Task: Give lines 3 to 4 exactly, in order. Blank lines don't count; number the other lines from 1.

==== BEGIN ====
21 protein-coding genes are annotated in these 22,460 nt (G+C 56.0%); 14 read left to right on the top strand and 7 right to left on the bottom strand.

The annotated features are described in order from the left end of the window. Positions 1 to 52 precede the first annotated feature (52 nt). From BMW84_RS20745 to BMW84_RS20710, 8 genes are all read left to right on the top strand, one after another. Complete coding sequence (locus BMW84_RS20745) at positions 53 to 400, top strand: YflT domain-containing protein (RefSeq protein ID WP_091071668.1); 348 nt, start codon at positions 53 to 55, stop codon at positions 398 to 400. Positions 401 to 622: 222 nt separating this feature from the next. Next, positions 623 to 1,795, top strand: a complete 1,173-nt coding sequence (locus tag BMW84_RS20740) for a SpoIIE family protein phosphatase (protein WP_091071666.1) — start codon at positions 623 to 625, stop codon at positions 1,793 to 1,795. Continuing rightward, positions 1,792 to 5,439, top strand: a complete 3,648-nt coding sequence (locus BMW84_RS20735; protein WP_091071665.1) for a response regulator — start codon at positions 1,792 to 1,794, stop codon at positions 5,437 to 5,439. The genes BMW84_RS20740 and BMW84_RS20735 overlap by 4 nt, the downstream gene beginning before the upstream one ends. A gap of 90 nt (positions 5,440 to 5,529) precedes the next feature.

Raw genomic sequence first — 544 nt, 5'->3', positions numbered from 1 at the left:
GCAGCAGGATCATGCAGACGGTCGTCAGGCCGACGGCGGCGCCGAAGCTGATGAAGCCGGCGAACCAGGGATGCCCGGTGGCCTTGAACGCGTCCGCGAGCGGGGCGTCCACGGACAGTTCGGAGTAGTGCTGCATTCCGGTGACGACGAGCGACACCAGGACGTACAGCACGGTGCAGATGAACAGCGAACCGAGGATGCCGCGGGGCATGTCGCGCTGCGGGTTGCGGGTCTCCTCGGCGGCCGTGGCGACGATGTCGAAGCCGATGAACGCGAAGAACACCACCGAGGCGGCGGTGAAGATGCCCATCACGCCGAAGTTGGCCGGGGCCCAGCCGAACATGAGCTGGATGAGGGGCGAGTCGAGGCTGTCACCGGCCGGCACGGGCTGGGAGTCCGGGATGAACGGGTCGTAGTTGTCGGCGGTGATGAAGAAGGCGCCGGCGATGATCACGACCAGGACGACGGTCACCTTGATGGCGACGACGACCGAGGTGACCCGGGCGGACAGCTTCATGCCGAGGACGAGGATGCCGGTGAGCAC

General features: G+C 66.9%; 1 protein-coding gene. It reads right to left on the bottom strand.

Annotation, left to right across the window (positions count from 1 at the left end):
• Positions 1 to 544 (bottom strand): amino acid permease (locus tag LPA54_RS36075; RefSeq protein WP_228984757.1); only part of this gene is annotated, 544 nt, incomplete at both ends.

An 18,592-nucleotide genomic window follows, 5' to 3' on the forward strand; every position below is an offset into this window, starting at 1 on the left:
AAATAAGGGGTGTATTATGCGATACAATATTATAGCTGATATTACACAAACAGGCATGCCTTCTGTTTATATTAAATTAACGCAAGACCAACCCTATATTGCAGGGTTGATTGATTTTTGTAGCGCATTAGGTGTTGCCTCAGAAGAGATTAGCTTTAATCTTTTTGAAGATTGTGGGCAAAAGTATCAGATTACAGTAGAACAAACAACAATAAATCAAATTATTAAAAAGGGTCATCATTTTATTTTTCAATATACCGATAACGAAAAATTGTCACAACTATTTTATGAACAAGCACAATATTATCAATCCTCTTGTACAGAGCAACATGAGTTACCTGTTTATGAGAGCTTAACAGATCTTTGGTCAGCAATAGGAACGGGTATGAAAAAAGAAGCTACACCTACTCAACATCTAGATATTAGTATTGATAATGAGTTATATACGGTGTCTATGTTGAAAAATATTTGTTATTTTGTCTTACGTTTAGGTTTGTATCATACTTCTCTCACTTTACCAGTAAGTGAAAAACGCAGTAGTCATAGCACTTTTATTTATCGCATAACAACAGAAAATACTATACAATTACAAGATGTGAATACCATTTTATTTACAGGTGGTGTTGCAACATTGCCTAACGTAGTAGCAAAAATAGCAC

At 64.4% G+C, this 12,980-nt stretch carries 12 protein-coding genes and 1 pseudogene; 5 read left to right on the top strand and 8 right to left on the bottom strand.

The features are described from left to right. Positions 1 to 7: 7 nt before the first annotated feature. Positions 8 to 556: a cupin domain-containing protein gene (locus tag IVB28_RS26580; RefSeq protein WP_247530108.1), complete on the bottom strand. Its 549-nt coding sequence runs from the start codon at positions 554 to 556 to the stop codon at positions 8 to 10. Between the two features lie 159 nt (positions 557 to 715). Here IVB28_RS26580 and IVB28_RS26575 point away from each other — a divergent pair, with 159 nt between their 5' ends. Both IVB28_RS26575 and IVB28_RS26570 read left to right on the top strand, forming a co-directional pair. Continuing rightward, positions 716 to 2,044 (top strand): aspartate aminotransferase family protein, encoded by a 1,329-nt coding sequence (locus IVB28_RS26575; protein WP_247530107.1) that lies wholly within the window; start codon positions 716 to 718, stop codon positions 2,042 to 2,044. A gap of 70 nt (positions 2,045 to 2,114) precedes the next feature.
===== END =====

Raw genomic sequence first — 544 nt, 5'->3', positions numbered from 1 at the left:
GCAGCAGGATCATGCAGACGGTCGTCAGGCCGACGGCGGCGCCGAAGCTGATGAAGCCGGCGAACCAGGGATGCCCGGTGGCCTTGAACGCGTCCGCGAGCGGGGCGTCCACGGACAGTTCGGAGTAGTGCTGCATTCCGGTGACGACGAGCGACACCAGGACGTACAGCACGGTGCAGATGAACAGCGAACCGAGGATGCCGCGGGGCATGTCGCGCTGCGGGTTGCGGGTCTCCTCGGCGGCCGTGGCGACGATGTCGAAGCCGATGAACGCGAAGAACACCACCGAGGCGGCGGTGAAGATGCCCATCACGCCGAAGTTGGCCGGGGCCCAGCCGAACATGAGCTGGATGAGGGGCGAGTCGAGGCTGTCACCGGCCGGCACGGGCTGGGAGTCCGGGATGAACGGGTCGTAGTTGTCGGCGGTGATGAAGAAGGCGCCGGCGATGATCACGACCAGGACGACGGTCACCTTGATGGCGACGACGACCGAGGTGACCCGGGCGGACAGCTTCATGCCGAGGACGAGGATGCCGGTGAGCAC